The other degraded and rusty munitions and fragments buried in the soil contain explosives or explosive residues like trinitrotoluene (TNT), dinitronaphthalene, trinitrophenol (TNP), or picric acid.  As they degrade, they let toxic, ecotoxic, herbicide, insecticide, biocide, and water soluble substances into the environment.  And we can’t forget mercury.  A single shell detonator from World War I contains 2 grams of mercury.  American experts estimate that 200 dangerous chemical substances could be contained in or created from military weapons.


Old weapons harm flora and fauna.

A hundred years after World War I, the Zone Rouge throughout Verdun (832 km2) remains scarred by broken and dead trees, gunfire, and diverse remains.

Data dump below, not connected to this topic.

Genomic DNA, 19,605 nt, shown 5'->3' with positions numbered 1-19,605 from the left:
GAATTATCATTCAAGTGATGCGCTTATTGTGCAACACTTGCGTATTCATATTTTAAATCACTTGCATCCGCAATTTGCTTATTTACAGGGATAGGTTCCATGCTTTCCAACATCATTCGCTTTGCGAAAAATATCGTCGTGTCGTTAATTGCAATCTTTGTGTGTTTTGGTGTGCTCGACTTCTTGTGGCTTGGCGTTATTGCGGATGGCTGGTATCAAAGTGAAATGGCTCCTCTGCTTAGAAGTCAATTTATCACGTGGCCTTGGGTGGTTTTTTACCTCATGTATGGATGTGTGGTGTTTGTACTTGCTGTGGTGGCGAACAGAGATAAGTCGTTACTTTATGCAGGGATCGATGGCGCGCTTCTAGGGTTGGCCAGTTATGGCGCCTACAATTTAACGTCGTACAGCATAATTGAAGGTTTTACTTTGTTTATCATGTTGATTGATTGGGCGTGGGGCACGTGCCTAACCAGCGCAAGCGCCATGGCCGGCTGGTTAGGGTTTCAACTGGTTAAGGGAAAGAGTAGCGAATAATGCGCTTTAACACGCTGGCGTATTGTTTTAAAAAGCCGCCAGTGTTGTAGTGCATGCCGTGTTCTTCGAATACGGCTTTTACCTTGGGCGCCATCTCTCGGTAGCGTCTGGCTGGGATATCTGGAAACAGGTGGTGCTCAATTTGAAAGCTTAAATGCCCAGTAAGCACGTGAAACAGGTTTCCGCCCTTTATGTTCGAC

Studies on residual pollution and the effects of war on animal and vegetal species in Verdun are rare.  The best have come from the Natural History Museum… in Luxembourg.  They describe the extinction of salamanders and the increasing rarity and subsequent slow recolonization by newts, toads, frogs, and reptiles.  The most mobile species return to the area from surrounding islands where they’d taken refuge.

The same studies, without showing a formal correlation with the use of poison gas during the wars throughout Verdun, notes genetic anomalies and important variations in color in a number of vegetal species.  Mustard gas is a mutagen.